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U.S. Sen. Bernie Sanders, I-Vt., and U.S. Rep Alexandria Ocasio-Cortez, D-N.Y., have an idea they think would do the public a lot of good.

And it looks OK on paper. But the reality doesn't measure up.

Their idea is to put a maximum interest rate of 15 percent on credit cards. That sounds good in theory. Who wouldn't like to stick it to those greedy bankers and Wall Street types? But it's not that simple.

"There is no reason a person should pay more than 15% interest in the United States," Ocasio-Cortez said last week.

Well, yes there is.

People need credit. Unfortunately, their credit records don't always work to their favor. Higher interest rates are the way banks control risk. Those with lower credit scores pay higher rates for access to credit. The higher rates make up for the risk of default.

If the banks can't control risk, they simply will not grant credit to anyone without a top-notch score. And that means millions of Americans won't be able to get credit or will lose the access to credit they now have.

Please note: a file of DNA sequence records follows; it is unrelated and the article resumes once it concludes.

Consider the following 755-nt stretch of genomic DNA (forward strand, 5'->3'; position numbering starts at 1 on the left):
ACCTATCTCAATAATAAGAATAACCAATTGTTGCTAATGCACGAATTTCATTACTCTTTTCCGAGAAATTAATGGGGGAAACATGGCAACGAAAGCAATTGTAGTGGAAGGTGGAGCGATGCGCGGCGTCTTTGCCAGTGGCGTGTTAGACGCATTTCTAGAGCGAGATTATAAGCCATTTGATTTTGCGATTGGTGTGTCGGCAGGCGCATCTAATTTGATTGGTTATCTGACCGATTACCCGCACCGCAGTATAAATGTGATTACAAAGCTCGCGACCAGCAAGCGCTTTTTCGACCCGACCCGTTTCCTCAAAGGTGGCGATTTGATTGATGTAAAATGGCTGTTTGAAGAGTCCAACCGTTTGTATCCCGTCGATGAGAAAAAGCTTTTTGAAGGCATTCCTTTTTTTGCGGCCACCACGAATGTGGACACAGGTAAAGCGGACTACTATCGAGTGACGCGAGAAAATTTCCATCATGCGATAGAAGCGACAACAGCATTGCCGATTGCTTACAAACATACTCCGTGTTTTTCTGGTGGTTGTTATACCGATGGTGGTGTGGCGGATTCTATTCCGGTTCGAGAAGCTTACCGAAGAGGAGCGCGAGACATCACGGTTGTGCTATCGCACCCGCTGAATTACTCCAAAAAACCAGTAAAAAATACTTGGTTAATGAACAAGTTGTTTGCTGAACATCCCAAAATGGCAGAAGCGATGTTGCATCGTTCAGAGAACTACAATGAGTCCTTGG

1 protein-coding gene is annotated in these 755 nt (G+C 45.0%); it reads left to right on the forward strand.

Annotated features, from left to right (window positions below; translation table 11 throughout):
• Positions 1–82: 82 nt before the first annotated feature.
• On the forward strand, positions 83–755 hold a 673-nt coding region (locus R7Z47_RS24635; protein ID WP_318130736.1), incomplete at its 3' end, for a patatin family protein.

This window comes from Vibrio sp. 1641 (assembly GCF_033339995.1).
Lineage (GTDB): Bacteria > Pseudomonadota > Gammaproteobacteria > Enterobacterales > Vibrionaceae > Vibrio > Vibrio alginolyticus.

Reduced access to credit would mean less spending. That's bad for the economy as a whole.

The 15 percent cap would also apply to so-called fringe bankers, such as payday lenders. But there again the high rates make up for the considerable risk of lending to those without good credit or much in the way of assets. As much as those type of loans cost, they are often the only credit a low-income borrower has. A payday loan could mean the difference between having electricity or doing without. It could mean you can buy both medicine and food, instead of choosing one or the other. It could mean you can get your car repaired instead of losing a job because of lack of transportation.

Banks have little interest or incentive to make such small loans. And they aren't set up to give loans to those with bad credit.

This type of legislation strikes the right emotional chords. But a 15 percent interest rate cap would hurt those Sanders and Ocasio-Cortez are trying to help.

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